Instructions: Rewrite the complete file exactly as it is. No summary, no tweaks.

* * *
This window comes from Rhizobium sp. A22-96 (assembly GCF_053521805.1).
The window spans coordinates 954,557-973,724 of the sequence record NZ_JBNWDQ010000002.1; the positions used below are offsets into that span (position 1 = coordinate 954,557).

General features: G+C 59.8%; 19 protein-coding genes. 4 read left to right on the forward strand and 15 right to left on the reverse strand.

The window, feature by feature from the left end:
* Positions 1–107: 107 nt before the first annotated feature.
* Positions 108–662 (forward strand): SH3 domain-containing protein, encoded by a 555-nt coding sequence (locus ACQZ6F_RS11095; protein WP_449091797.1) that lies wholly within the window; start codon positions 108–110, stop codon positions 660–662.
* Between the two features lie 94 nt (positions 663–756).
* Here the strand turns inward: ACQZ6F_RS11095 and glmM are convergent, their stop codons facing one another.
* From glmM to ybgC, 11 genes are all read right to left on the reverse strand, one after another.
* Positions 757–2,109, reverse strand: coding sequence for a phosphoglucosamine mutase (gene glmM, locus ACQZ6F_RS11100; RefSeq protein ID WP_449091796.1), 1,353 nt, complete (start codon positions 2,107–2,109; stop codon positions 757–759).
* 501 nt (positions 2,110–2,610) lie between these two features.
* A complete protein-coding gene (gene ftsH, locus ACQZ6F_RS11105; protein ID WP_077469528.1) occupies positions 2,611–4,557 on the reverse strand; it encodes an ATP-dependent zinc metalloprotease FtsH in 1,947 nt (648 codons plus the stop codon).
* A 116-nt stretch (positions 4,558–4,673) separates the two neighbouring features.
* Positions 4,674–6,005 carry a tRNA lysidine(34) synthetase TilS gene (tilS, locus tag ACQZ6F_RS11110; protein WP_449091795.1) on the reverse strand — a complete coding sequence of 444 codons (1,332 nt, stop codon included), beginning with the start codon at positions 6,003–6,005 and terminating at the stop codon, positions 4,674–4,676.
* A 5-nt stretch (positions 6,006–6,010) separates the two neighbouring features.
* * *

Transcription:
This window comes from Rhizobium sp. A22-96 (assembly GCF_053521805.1).
The window spans coordinates 954,557-973,724 of the sequence record NZ_JBNWDQ010000002.1; the positions used below are offsets into that span (position 1 = coordinate 954,557).

General features: G+C 59.8%; 19 protein-coding genes. 4 read left to right on the forward strand and 15 right to left on the reverse strand.

The window, feature by feature from the left end:
* Positions 1–107: 107 nt before the first annotated feature.
* Positions 108–662 (forward strand): SH3 domain-containing protein, encoded by a 555-nt coding sequence (locus ACQZ6F_RS11095; protein WP_449091797.1) that lies wholly within the window; start codon positions 108–110, stop codon positions 660–662.
* Between the two features lie 94 nt (positions 663–756).
* Here the strand turns inward: ACQZ6F_RS11095 and glmM are convergent, their stop codons facing one another.
* From glmM to ybgC, 11 genes are all read right to left on the reverse strand, one after another.
* Positions 757–2,109, reverse strand: coding sequence for a phosphoglucosamine mutase (gene glmM, locus ACQZ6F_RS11100; RefSeq protein ID WP_449091796.1), 1,353 nt, complete (start codon positions 2,107–2,109; stop codon positions 757–759).
* 501 nt (positions 2,110–2,610) lie between these two features.
* A complete protein-coding gene (gene ftsH, locus ACQZ6F_RS11105; protein ID WP_077469528.1) occupies positions 2,611–4,557 on the reverse strand; it encodes an ATP-dependent zinc metalloprotease FtsH in 1,947 nt (648 codons plus the stop codon).
* A 116-nt stretch (positions 4,558–4,673) separates the two neighbouring features.
* Positions 4,674–6,005 carry a tRNA lysidine(34) synthetase TilS gene (tilS, locus tag ACQZ6F_RS11110; protein WP_449091795.1) on the reverse strand — a complete coding sequence of 444 codons (1,332 nt, stop codon included), beginning with the start codon at positions 6,003–6,005 and terminating at the stop codon, positions 4,674–4,676.
* A 5-nt stretch (positions 6,006–6,010) separates the two neighbouring features.